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dhrassoulian64
07-11-2007, 06:58 PM
Just a quick comment which maybe more thought provoking than helpful!

I think if you measure the ankle axis, say for plantar flexion, you can do
it in-vivo by having the subject's leg hanging off a table so that the
action is done in non-weight-bearing conditions or you can have them rising
up to their toe which will be weight bearing condition i.e. you have
bone-on-bone forces pushing talus into tibia.

Under non-weight bearing you are likely to have the axis of rotation all
over the place but under weight bearing it is fairly consistent with the
inter-maleolar line.

As for cadavers, you need to decide if the action was done under weight
bearing or non-weight bearing conditions. I assume most cadaver studies can
only do it under non-weight bearing conditions and that might explain the
large variations in the results.

Also, what most people ignore is the effect of the soft tissue, and I mean
tissue other than the tendons and ligaments.


--
Dr. H Rassoulian BSc, MSc, PhD, CEng, FIMechE
Clinical Scientist
Southampton General Hospital
Tremona Rd.
Southampton SO16 6YD

Tel: +44 (0)23 80 79 69 45
Fax: +44 (0)23 80 79 41 17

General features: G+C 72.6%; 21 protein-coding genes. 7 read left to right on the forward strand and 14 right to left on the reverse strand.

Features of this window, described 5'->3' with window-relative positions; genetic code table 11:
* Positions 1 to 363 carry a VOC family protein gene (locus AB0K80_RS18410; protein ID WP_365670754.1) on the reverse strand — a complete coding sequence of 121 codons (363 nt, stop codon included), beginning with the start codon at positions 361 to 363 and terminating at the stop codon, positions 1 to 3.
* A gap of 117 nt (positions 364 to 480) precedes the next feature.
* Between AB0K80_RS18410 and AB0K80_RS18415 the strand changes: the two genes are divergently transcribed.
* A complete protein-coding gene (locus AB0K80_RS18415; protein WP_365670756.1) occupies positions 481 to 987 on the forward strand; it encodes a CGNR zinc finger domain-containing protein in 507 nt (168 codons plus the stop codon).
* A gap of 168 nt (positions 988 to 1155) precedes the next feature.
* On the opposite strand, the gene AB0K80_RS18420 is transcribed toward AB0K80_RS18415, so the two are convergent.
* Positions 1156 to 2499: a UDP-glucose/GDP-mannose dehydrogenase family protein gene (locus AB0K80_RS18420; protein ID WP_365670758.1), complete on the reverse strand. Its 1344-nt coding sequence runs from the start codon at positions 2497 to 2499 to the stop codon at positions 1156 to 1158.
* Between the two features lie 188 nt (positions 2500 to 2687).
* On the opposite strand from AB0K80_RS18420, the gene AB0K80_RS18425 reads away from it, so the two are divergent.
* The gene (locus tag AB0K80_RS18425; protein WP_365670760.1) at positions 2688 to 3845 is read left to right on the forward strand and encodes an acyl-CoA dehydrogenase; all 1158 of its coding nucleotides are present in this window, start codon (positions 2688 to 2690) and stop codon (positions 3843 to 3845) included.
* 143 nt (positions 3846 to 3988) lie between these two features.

Alternative Email:
Hamid.Rassoulian@suht.swest.nhs.uk


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Quoting "van den Bogert, Ton" :

> Steve Piazza wrote:
>
> > We studied cadaver specimens with
> > markers mounted on bone pins, so skin movement was not an
> > issue. We still saw errors in axis orientation that were
> > between 20 and 40 degrees, errors that did not result when we
> > tested an anthropomorphic mechanical linkage. This suggested
> > to us that the cadaver joints exhibited deviation from their
> > mechanical analogues that made the problem ill-posed.
>
> Could it be that the cadaver joints are somewhat "loose" when you move
> them passively? I did my in vivo measurements with the subject moving
> their foot with their own muscles, without ground contact. The slight
> compression of the joint may have caused the motion to be more
> consistent with the two-hinge model.
>
> With in vivo data I estimated the error being much less than 20-40
> degrees. Yes, the minimum was shallow but quite robust, given enough
> data over the entire range of motion. With weightbearing though, the
> results were all over the place.
>
> Ton van den Bogert
>
> --
>
> A.J. (Ton) van den Bogert, PhD
> Department of Biomedical Engineering
> Cleveland Clinic Foundation
> http://www.lerner.ccf.org/bme/bogert/
>
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